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Egypt's Famous Tomb of Tutankhamun Set for 5-Year Renovation Project
Egypt's antiquities chief Dr. Zahi Hawass, center, supervises the removal of King Tut from his stone sarcophagus in his underground tomb in the famed Valley of the Kings in Luxor, Egypt. Egypt and the California-based Getty Conservation Institute announced Tuesday, Nov. 10, 2009 a five year project to restore the Tomb of Tutankhamun, the boy king whose golden mask and artifacts have long awed the world. AP Photo/Ben Curtis.
CAIRO (AP).- Egypt's famous Tomb of Tutankhamun will undergo a five-year project to clean and restore the lavish wall paintings in the underground chambers of the boy king whose golden mask and artifacts have long awed the world.

The project to restore the country's most famous tomb is the latest collaboration between Egypt's Supreme Council of Antiquities and the Los Angeles-based Getty Conservation Institute, which in the past restored nearby tombs and designed airtight cases to display Egypt's mummies.

Since the small, four-roomed tomb and its famous golden burial mask were discovered in 1922 by British archaeologist Howard Carter, observers have noted strange brown spots marring the wall paintings.

"I always see the tomb of King Tut and wonder about those spots, which no scientist has been able to explain," said Zahi Hawass, the head of the SCA, in a statement.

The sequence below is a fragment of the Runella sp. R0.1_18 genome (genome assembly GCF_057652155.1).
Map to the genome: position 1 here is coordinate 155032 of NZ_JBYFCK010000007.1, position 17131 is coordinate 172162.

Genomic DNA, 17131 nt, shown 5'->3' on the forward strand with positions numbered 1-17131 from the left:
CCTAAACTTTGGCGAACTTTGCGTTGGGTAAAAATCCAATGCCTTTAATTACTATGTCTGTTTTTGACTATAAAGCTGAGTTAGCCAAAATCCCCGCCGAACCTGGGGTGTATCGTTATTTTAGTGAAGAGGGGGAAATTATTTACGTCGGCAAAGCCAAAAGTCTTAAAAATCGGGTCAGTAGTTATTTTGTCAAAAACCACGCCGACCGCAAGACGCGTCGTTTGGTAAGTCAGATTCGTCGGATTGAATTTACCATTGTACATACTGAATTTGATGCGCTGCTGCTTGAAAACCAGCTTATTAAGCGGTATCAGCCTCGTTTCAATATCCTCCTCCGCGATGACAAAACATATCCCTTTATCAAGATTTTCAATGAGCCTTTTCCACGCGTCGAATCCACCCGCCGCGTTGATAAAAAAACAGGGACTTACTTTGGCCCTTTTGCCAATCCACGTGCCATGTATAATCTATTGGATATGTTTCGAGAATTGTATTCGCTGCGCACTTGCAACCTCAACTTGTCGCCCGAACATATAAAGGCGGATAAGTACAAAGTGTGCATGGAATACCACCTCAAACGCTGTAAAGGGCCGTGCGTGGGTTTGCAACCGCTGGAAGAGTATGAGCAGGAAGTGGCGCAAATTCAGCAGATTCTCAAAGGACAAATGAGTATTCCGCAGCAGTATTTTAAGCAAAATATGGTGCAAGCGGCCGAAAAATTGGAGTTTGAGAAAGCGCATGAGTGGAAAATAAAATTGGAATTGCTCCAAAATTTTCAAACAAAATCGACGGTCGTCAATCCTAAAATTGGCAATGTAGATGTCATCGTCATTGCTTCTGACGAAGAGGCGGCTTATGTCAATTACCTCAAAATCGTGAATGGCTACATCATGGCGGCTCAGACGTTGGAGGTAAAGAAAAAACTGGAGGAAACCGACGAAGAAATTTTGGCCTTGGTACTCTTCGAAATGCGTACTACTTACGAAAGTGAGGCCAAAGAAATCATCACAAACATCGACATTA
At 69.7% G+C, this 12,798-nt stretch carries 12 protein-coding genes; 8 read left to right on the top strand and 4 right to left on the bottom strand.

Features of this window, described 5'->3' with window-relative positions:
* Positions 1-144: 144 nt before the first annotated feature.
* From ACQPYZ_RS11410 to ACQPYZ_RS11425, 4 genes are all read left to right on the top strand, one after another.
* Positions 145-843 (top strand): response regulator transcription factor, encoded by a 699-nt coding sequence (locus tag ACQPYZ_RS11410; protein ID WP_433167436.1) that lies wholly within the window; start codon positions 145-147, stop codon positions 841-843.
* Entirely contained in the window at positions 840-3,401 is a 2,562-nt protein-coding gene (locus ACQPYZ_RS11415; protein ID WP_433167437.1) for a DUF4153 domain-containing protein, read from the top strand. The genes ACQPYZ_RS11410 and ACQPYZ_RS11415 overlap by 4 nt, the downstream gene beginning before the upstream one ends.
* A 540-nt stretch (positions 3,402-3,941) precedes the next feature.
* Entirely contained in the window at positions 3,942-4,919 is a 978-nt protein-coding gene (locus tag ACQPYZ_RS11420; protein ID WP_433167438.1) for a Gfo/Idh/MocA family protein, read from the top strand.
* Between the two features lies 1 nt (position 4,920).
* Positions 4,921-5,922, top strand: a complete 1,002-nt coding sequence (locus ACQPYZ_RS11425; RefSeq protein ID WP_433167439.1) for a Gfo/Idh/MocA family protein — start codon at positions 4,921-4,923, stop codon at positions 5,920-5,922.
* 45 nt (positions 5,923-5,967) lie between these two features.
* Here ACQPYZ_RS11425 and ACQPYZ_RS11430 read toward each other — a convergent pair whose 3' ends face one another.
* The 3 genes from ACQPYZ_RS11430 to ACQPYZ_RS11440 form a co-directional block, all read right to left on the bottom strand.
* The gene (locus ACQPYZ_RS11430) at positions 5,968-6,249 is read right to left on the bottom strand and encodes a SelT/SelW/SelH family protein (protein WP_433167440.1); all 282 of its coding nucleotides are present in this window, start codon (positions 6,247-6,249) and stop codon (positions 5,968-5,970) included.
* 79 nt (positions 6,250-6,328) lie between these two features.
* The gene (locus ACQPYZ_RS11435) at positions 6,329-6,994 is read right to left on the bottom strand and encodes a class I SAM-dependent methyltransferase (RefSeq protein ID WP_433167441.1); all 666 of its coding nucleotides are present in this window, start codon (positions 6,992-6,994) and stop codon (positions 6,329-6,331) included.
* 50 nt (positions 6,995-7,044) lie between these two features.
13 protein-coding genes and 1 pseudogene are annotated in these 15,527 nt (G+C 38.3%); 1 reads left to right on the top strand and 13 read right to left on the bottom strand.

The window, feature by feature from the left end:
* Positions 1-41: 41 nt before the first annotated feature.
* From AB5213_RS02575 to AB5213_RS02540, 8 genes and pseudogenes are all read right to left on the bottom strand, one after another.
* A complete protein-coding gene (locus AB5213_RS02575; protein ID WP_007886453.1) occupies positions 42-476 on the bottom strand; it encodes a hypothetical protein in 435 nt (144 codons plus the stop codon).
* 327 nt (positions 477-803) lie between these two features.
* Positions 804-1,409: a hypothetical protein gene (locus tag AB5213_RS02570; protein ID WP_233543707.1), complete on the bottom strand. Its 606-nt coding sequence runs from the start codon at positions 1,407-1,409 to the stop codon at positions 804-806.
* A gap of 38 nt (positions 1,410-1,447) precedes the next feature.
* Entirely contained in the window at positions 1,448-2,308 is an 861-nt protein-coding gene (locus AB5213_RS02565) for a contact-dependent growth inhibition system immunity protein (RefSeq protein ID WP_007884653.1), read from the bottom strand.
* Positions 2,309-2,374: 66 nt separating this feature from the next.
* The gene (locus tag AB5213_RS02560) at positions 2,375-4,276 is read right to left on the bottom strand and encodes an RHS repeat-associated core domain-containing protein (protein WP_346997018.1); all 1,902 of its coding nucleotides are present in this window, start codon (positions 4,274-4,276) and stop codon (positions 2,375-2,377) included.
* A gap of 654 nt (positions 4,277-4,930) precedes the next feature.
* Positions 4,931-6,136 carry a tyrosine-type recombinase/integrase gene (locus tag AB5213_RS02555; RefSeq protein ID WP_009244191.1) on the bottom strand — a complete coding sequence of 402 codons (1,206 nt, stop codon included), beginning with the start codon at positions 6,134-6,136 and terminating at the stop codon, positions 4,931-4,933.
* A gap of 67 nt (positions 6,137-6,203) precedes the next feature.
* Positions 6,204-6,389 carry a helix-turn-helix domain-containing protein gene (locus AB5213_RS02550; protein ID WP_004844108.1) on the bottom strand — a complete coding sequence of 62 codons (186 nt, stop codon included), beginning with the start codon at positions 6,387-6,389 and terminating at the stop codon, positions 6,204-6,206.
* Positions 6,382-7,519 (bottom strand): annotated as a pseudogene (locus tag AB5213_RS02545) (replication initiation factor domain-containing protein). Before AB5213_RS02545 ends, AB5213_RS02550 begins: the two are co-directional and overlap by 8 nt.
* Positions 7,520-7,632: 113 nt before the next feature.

"Now I am happy that the Getty will look at the tomb and preserve its beautiful scenes," he added.

Thousands of tourists visit the underground chambers in the Valley of the Kings every month, bringing heat and humidity, which damage the more than 3,000-year-old tomb.

Tutankhamun wasn't Egypt's most powerful or important king, but his staggering treasures, rumors of a mysterious curse that plagued Carter and his team — debunked by experts long ago — and several books and TV documentaries dedicated to him have added to his intrigue.

Archaeologists in recent years have tried to resolve lingering questions over how he died and his precise royal lineage. In 2005, scientists removed Tut's mummy from his tomb and placed it into a portable CT scanner for 15 minutes to obtain a three-dimensional image. The scans were the first done on an Egyptian mummy.

The results ruled out that Tut was violently murdered — but stopped short of definitively concluding how he died around 1323 B.C.

A recent highly publicized global tour of Tutankhamun's artifacts drew more than 4 million people during its initial four-city American leg.

The conservation plan will involve a two-year research period to determine the causes of deterioration, followed by three years of implementation. The SCA said it had yet to decide how long the tomb would be closed during that time.

The Getty Conservation institute works to advance conservation techniques for art, particularly ancient sites, around the world.



Copyright 2009 The Associated Press.


Tomb of Tutankhamun | Egypt | Renovation Project | Egypt's Supreme Council of Antiquities | Zahi Hawass |




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